We are not alone in recognizing this crisis of criminalization and incarceration here in Los Angeles and how COVID19 will exacerbate that crisis. Last week, the Los Angeles County Board of Supervisors approved the recommendations outlined in the Alternatives to Incarceration Working Group’s historic and unprecedented report, “Care First, Jails Last: Health and Racial Justice Strategies for Safer Communities.” Shortly thereafter, Supervisor Mark Ridley Thomas published a letter outlining his concerns about COVID19’s spreads to the LA jails and calling for a reduction in jail bookings, early release, plans for quarantine and treatment, concerted efforts to reduce virus transmission and a plan for expected staffing shortages. We are also not alone in calling for significant and timely steps towards decarceration. On Saturday, March 14, Judges from the Cleveland, Ohio’s Cuyahoga County Court announced their intention to seek the release of hundreds of people incarcerated in their county jails. Like us, these judges recognize that jails pose threats to our larger community and the incarcerated people themselves. On Tuesday, March 17, the New York City Board of Corrections, the independent oversight Board for the city’s jail system, issued a call for incarcerated people at high risk to be immediately released and for the overall jail population to be rapidly and drastically reduced. Also on Tuesday, March 17, thirty one elected prosecutors from around the country, but not from Los Angeles, published a letter advocating that counties “implement concrete steps in the near-term to dramatically reduce the number of incarcerated individuals” to prevent the potentially “catastrophic” spread of COVID19. We also join epidemiologists in warning that it is not a matter of if COVID19 enters your facility -- but when. For these reasons, we demand that you, as correctional health care leaders, do your part. We ask that you: 1) Prepare a list of your incarcerated patients who are most medically vulnerable and who require immediate release. We demand that you prepare that list within one week, notify the public that the list has been made available to correctional authorities, the courts and city/state leaders, and advocate for their early release with linkages to housing and healthcare services. 2) Use the legal authority granted to you to declare COVDI19 a liable danger to those currently held in the county jails and advocate for their immediate release to safe and meaningful housing. 3) Identify, coordinate and provide the services incarcerated people need upon their release (e.g. HIV care for those who are HIV+, substance use treatment centers for those with substance use disorders, homes and shelters for those who are houseless, etc) to ensure their ongoing protection from this epidemic. The County should use the recently approved recommendations from the Alternatives to Incarceration Working Group to build infrastructure that addresses and also outlives this emergency to achieve our shared goal of reducing the jail population.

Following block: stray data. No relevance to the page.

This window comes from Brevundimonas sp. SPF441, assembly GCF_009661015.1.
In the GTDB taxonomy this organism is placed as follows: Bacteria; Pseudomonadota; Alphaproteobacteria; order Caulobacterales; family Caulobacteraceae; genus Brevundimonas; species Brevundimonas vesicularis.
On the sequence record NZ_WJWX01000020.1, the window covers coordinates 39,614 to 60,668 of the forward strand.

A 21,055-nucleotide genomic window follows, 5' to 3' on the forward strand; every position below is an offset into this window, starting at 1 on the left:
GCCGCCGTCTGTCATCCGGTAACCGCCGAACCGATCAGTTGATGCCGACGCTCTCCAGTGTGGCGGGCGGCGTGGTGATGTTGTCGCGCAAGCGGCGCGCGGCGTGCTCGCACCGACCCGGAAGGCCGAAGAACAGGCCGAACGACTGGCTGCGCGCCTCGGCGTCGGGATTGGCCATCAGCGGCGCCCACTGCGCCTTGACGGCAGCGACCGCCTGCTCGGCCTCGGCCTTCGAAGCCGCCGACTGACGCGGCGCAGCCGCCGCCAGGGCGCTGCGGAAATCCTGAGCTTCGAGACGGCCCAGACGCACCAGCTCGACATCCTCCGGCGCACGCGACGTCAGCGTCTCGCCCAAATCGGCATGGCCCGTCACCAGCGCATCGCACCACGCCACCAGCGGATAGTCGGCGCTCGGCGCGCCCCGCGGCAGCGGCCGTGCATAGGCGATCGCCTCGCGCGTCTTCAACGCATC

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    Created by Mark-Anthony Clayton-Johnson
  • Prevent the Spread of COVID-19 by Decarcerating Mecklenburg